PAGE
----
"Doctor Hudson: I am hungry enough for an education to do anything within the bounds of reason to get it. I am not afraid of hard work. I was born and raised on a farm. When I was fifteen I got a job waiting on table in a small hotel and went to school at the same time. Then I had to quit school when I was sixteen to earn more money. You surely must know what it would mean to me to go to college. If I can work my way through Blackburn College, I want to know at once so I can come right along. Don't think any work will be too hard to me. All I ask is just the chance to prove how much I want an education."
This young girl's appeal for help is like many of the letters that come to Dr. William M. Hudson, the president of Blackburn College, Carlinville, Illinois, a unique college on a prairie farm about sixty miles north of St. Louis.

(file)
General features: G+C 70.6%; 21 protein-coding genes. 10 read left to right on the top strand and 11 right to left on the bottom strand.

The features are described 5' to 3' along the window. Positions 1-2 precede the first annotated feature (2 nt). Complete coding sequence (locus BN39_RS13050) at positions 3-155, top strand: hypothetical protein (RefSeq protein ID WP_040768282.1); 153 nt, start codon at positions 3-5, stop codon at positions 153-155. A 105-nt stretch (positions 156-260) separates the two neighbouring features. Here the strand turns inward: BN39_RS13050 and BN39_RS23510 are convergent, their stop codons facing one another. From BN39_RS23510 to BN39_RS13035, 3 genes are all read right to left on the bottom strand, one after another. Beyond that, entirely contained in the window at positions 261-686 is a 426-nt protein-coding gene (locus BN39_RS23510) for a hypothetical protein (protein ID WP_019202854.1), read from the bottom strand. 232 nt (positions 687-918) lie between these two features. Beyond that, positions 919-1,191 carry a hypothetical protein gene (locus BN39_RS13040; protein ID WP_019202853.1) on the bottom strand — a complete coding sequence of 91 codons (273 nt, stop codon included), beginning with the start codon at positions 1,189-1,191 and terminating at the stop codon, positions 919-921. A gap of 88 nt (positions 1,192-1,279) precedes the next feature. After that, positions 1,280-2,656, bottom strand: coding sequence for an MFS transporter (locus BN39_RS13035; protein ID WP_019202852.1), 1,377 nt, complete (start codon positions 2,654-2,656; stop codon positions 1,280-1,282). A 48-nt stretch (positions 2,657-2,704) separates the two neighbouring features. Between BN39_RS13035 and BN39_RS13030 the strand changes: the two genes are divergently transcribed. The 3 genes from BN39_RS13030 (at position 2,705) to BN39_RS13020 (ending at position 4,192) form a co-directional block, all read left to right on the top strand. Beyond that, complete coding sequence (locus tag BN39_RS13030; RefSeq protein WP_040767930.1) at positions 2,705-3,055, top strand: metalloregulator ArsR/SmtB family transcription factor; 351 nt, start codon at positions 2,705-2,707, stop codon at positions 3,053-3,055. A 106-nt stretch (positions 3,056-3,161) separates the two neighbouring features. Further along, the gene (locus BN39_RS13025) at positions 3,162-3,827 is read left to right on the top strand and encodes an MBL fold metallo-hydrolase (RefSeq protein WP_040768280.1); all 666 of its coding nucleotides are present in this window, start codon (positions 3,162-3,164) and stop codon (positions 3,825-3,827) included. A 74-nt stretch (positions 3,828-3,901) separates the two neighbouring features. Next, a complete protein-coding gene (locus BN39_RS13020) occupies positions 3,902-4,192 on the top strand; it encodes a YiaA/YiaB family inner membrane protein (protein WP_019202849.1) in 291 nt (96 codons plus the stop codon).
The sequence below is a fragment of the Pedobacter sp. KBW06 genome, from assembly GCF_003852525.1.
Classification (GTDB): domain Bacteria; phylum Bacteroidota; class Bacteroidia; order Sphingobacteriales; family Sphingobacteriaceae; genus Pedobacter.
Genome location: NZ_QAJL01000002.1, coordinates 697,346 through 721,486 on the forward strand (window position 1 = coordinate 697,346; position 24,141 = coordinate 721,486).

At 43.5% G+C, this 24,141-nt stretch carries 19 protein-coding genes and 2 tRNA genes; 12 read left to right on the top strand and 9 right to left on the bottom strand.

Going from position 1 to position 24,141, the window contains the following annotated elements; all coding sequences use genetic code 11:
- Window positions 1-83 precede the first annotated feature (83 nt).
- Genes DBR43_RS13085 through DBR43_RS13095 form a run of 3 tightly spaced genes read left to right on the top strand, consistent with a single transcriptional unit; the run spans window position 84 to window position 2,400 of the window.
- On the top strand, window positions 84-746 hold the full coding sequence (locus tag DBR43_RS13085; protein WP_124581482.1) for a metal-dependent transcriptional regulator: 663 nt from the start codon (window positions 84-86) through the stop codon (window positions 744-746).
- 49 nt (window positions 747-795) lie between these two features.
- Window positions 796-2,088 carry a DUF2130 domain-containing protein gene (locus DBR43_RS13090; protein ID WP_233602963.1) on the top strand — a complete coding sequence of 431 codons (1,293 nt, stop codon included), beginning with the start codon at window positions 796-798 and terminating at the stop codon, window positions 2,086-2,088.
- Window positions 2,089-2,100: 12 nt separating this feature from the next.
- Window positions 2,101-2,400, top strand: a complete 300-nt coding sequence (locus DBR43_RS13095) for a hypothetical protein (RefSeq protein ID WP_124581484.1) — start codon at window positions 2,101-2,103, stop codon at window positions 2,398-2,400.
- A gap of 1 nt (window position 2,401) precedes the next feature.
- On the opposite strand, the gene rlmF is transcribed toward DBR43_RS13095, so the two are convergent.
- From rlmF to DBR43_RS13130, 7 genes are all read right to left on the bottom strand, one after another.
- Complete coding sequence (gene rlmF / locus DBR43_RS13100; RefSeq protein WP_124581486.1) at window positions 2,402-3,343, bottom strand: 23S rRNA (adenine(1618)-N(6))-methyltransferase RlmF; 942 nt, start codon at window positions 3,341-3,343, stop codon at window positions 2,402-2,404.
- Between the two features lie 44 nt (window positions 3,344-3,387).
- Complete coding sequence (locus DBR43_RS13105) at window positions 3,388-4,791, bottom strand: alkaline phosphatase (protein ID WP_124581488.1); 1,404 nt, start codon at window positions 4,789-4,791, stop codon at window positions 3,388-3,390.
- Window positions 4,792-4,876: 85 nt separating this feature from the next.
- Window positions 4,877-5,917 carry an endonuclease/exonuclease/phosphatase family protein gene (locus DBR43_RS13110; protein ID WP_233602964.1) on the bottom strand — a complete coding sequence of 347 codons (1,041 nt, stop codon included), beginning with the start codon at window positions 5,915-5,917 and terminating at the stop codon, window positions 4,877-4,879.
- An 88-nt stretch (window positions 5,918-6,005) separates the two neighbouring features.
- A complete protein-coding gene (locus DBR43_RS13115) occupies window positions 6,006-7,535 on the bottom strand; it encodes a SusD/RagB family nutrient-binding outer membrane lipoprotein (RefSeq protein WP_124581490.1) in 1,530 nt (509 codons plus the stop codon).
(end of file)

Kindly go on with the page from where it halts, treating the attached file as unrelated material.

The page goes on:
During a day which I spent at Blackburn, representing The Farmer's Wife, Dr. Hudson let me read some of these letters. They were, I found, from ambitious young men and women, from lean, mortgaged farms, mining and lumber camps, backwoods clearings, offices, small settlements, all crying out for a chance to get an education.
Everybody works at Blackburn. That is why Blackburn differs from most other colleges. The majority of students at the ordinary college or university usually have enough money to pay their college expenses and comparatively few work their way through. At Blackburn, the students form a working community under competent supervision. Everybody has some job which helps pay his college expenses. The girls do all the housework, the cooking, cleaning, washing, mending. The young men run the dairy, manage a 200-acre farm and raise most of the food to supply the college.
The student pays $150 the first year and $130 a year after that; this includes room, board and tuition for the school year. For worthwhile young people who cannot afford even $130, there is a little fund to help pull them out of these financial holes.